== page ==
14. ^ "Canada's Alice Munro, 'master' of short stories, wins Nobel Prize in literature". CNN. 10 October 2013. Retrieved 11 October 2013. 
  15. ^ "Past GG Winners 1968". canadacouncil.ca. Retrieved 10 October 2013. 
  16. ^ "Past GG Winners 1978". canadacouncil.ca. Retrieved 10 October 2013. 
  17. ^ "Alice Munro wins Nobel Prize for Literature". BBC News. 10 October 2013. Retrieved 10 October 2013. 
  18. ^ "The Nobel Prize in Literature 2013 Alice Munro". Nobelprize.org. 10 October 2013. Retrieved 10 October 2013. 
  19. ^ Saul Bellow, the 1976 laureate, was born in Canada, but he moved to the United States at age nine and became a US citizen at twenty-six.
  20. ^ Panofsky, Ruth (2012). The Literary Legacy of the Macmillan Company of Canada: Making Books and Mapping Culture. Toronto: University of Toronto Press. ISBN 9780802098771. 
  21. ^ "Munro follows publisher Gibson from Macmillan". Toronto Star, April 30, 1986.
  22. ^ "Alice Munro unlikely to come out of retirement following Nobel win". CTV News, October 11, 2013.
  23. ^ Which of the stories have free Web versions.
  24. ^ For further details, see List of short stories by Alice Munro.
  25. ^ Susanne Becker, Gothic Forms of Feminine Fictions. Manchester University Press, 1999.
  26. ^ Holcombe, Garan (2005). "Alice Munro". Contemporary Writers. London: British Arts Council. Retrieved 20 June 2007. 
  27. ^ Hoy, Helen (1980). "Dull, Simple, Amazing and Unfathomable: Paradox and Double Vision In Alice Munro's Fiction". Studies in Canadian Literature (University of New Brunswick) 5 (1). Retrieved 20 June 2007. 
  28. ^ Thacker, Robert (1998) Review of Some other reality: Alice Munro's Something I've been Meaning to Tell You, by Louis K. MacKendrick. Journal of Canadian Studies, Summer 1998.
  29. ^ Keegan, Alex (August–September 1998). "Munro: The Short Answer". Eclectica 2 (5). Archived from the original on 25 June 2007. Retrieved 20 June 2007. 
  30. ^ J.R. (Tim) Struthers, Some Highly Subversive Activities: A Brief Polemic and a Checklist of Works on Alice Munro, in: Studies in Canadian Literature / Études en littérature canadienne (SCL/ÉLC), Volume 06, Number 1 (1981).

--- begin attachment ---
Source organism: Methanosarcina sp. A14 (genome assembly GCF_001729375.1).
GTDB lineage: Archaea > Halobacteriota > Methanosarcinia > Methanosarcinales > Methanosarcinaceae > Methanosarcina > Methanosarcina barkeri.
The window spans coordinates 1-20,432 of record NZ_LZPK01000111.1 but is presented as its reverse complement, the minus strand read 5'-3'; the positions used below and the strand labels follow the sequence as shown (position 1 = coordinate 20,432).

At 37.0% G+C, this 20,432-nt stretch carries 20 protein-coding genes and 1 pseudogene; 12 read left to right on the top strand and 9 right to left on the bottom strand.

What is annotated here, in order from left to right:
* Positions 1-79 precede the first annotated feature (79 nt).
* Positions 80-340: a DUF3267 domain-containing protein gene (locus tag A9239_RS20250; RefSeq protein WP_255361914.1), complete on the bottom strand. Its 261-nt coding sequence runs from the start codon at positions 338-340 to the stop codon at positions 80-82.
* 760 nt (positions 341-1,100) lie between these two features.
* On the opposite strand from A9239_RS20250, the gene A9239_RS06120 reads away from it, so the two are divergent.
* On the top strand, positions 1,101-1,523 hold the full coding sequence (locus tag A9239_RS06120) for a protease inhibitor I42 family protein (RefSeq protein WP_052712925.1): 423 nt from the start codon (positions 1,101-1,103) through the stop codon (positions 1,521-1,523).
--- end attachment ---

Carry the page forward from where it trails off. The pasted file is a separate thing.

31. ^ The Art of Alice Munro: Saying the Unsayable (1984) was edited by Judith Miller. Source: Héliane Ventura, Introduction to Special issue: The Short Stories of Alice Munro, Journal of the Short Story in English / Les Cahiers de la nouvelle, No. 55, Autumn 2010.
  32. ^ Journal of the Short Story in English (JSSE)/Les cahiers de la nouvelle special issue
  33. ^ For details please see List of short stories by Alice Munro
  34. ^ An Appreciation of Alice Munro, by Ann Close and Lisa Dickler Awano, Compiler and Editor. In: The Virginia Quarterly Review. VQR Symposium on Alice Munro. Summer 2006, S. 102–105.
  35. ^ a b c Lisa Dickler Awano, Kindling The Creative Fire: Alice Munro’s Two Versions of “Wood”, New Haven Review, 30 May 2012.
  36. ^ "Gerald Fremlin (obituary)". Clinton News-Record. April 2013. Retrieved 1 July 2013. 
  37. ^ The Canadian Press (22 October 2009). "Alice Munro reveals cancer fight". CBC News. Retrieved 11 March 2010. 
  38. ^ Trillium Book Award Winners
  39. ^ The Booker Prize Foundation "Alice Munro wins 2009 Man Booker International Prize."
  40. ^ "The Nobel Prize in Literature 2013". NobelPrize.org. 
  41. ^ "ARCHIVED – Canada Gazette – GOVERNMENT HOUSE". Gazette.gc.ca. 9 November 2012. Retrieved 1 May 2013. 
  42. ^ "Mint releases silver coin to honour Alice Munro’s Nobel win". The Globe and Mail. 24 March 2014. Retrieved 7 April 2014. 

Further reading[edit]

  • Atwood, Margaret et al. "Appreciations of Alice Munro." Virginia Quarterly Review 82.3 (Summer 2006): 91–107. Interviews with various authors (Margaret Atwood, Russell Banks, Michael Cunningham, Charles McGrath, Daniel Menaker and others) presented in first-person essay format
  • Awano, Lisa Dickler. "Kindling The Creative Fire: Alice Munro's Two Versions of ‘Wood.'" New Haven Review (30 May 2012). Examining overall themes in Alice Munro's fiction through a study of her two versions of "Wood."
  • Awano, Lisa Dickler. "Alice Munro's Too Much Happiness." Virginia Quarterly Review (22 October 2010). Long-form book review of Too Much Happiness in the context of Alice Munro's canon.
  • Besner, Neil Kalman. Introducing Alice Munro's Lives of Girls and Women: a reader's guide. (Toronto: ECW Press, 1990.)
  • Blodgett, E. D. Alice Munro. (Boston: Twayne Publishers, 1988.)
  • Carrington, Ildikó de Papp. Controlling the Uncontrollable: the fiction of Alice Munro. (DeKalb: Northern Illinois University Press, 1989.)